Tucker Carlson is feeling the Bern on at least one well-established left-wing narrative: that corporations are robbing everyday Americans by paying their workers so little that many of them qualify for food stamps or other welfare benefits. Thus, the founders of Amazon, Uber, Walmart, and other corporate behemoths get richer while taxpayers are forced to pay part of their labor costs.
Carlson appears honestly surprised to be saying “Bernie is right,” referring to U.S. Senator Bernie Sanders, who plans to introduce legislation forcing corporations to “pay back” the government by taxing corporations at 100 percent of all food stamps, public housing, Medicaid, and other federal assistance paid to their employees.
He shouldn’t be.
Conservatism shares the same hostility to laissez-faire markets as modern liberalism. Both are ultimately collectivist philosophies, hostile to liberty in general, albeit for slightly different reasons, and prone to economic fallacy to rationalize that hostility.
First, to the economic errors. It’s hard to believe Carlson could get so many things wrong in under five minutes, starting with his general premise. He and Bernie argue the problem is the corporations not paying enough, resulting in taxpayers having to pick up the slack. But business enterprises in a free market are supposed to seek the lowest prices they can find for labor and other inputs. That’s how market economies drive down the costs of consumer goods and make all members of society richer.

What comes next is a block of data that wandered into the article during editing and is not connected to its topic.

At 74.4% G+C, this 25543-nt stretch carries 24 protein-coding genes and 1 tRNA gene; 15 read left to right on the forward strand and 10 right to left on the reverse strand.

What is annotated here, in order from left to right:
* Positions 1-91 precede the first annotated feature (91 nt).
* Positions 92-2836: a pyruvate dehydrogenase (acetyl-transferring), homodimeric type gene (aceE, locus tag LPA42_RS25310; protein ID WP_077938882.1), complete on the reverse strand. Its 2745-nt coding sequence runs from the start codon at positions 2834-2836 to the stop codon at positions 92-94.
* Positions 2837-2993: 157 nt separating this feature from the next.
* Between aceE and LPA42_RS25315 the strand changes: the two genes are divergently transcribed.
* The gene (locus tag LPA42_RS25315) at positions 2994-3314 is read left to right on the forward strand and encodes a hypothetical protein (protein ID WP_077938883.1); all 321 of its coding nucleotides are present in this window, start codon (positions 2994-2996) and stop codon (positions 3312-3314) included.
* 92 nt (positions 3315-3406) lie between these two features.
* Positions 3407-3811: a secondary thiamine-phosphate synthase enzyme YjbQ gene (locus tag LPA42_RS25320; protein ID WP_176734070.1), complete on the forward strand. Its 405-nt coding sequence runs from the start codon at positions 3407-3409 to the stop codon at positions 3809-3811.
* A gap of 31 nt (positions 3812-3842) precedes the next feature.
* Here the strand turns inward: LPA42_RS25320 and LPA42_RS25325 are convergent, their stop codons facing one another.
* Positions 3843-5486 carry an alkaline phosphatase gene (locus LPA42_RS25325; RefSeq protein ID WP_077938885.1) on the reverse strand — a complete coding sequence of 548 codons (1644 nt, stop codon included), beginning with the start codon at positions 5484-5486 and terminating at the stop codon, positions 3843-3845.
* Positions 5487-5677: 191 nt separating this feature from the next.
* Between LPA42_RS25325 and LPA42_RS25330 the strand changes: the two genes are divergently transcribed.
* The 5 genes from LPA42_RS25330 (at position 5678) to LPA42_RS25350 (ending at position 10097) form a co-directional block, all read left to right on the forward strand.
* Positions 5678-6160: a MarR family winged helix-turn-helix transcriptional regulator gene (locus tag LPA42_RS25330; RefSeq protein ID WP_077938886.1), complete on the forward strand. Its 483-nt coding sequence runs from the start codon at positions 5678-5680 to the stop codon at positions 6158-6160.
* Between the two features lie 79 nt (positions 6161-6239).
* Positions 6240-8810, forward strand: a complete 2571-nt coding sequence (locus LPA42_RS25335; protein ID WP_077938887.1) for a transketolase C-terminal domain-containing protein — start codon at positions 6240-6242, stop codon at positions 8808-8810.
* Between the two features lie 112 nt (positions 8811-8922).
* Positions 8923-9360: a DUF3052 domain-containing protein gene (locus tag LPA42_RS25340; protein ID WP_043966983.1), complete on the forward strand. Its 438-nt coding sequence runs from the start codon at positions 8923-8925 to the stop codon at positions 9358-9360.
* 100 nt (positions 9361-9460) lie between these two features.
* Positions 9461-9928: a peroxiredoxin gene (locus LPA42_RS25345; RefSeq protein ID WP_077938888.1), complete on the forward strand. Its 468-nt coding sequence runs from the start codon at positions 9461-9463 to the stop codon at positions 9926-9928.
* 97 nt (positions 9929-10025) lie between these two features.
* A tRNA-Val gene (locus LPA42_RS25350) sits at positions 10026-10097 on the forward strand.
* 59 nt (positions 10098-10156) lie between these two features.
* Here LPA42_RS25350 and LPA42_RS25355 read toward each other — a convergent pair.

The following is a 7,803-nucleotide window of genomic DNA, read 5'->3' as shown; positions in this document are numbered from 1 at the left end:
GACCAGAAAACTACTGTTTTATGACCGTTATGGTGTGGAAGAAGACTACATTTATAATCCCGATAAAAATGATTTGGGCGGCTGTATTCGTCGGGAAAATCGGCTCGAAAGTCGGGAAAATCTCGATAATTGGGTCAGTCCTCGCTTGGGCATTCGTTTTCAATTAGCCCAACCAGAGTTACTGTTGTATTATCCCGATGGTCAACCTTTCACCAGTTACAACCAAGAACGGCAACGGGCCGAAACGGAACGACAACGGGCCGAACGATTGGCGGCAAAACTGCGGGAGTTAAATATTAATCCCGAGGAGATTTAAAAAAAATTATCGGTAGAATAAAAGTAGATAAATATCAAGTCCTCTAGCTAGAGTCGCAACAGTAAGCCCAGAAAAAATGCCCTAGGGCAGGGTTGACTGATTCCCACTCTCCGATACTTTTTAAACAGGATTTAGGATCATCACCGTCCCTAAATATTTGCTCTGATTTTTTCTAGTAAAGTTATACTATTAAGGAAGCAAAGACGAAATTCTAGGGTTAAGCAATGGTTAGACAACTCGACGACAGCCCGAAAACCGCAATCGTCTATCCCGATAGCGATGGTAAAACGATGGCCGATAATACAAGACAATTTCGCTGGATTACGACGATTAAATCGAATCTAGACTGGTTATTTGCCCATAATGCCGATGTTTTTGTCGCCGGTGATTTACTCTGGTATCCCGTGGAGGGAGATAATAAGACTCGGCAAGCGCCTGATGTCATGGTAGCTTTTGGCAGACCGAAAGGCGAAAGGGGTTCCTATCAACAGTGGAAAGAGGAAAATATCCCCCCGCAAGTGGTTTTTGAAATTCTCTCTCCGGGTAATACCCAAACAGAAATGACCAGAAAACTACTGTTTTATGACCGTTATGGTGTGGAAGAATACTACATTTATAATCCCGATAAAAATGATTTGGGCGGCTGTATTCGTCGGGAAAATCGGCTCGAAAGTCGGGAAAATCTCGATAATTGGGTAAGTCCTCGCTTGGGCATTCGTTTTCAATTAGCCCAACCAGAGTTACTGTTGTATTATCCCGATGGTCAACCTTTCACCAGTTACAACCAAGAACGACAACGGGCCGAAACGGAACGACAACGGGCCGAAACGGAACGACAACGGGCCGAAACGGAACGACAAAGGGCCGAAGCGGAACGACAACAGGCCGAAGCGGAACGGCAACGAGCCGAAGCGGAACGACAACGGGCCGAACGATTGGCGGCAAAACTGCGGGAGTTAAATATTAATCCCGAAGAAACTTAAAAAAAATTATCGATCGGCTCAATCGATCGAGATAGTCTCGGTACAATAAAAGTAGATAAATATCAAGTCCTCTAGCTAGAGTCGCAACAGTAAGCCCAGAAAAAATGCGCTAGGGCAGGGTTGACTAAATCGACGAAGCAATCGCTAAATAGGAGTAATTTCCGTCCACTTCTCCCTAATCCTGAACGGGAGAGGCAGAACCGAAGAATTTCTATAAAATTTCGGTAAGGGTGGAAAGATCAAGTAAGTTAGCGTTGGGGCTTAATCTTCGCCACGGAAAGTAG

The problem isn’t businesses acting in their economic self-interest; it’s the existence of the welfare programs themselves. They are an intervention in the market that distorts the price of labor. If they did not exist, the market would naturally set labor prices higher because employees wouldn’t accept jobs that didn’t pay them enough to cover the necessities currently subsidized by the programs.
First, Amazon, Uber, and Walmart are all publicly-traded companies. They aren’t wholly-owned by their founders.
Carlson implies these higher wages would come out of the vast fortunes made by Jeff Bezos, Travis Kalanick (founder of Uber), and other super-rich corporate founders. He says, “The Waltons could certainly afford to be generous with their workers,” referring to the children of Walmart founder Sam Walton. He refers to Uber drivers as if they were employed by Kalanick himself, calling them “his drivers.”
First, Amazon, Uber, and Walmart are all publicly-traded companies. They aren’t wholly-owned by their founders. Bezos owns about 17 percent of existing Amazon stock; Kalanick a mere 7 percent. The combined holdings of the Walton family are about half the company’s stock. The real owners of these companies are their millions of stockholders, not the founders Tucker and Bernie demonize.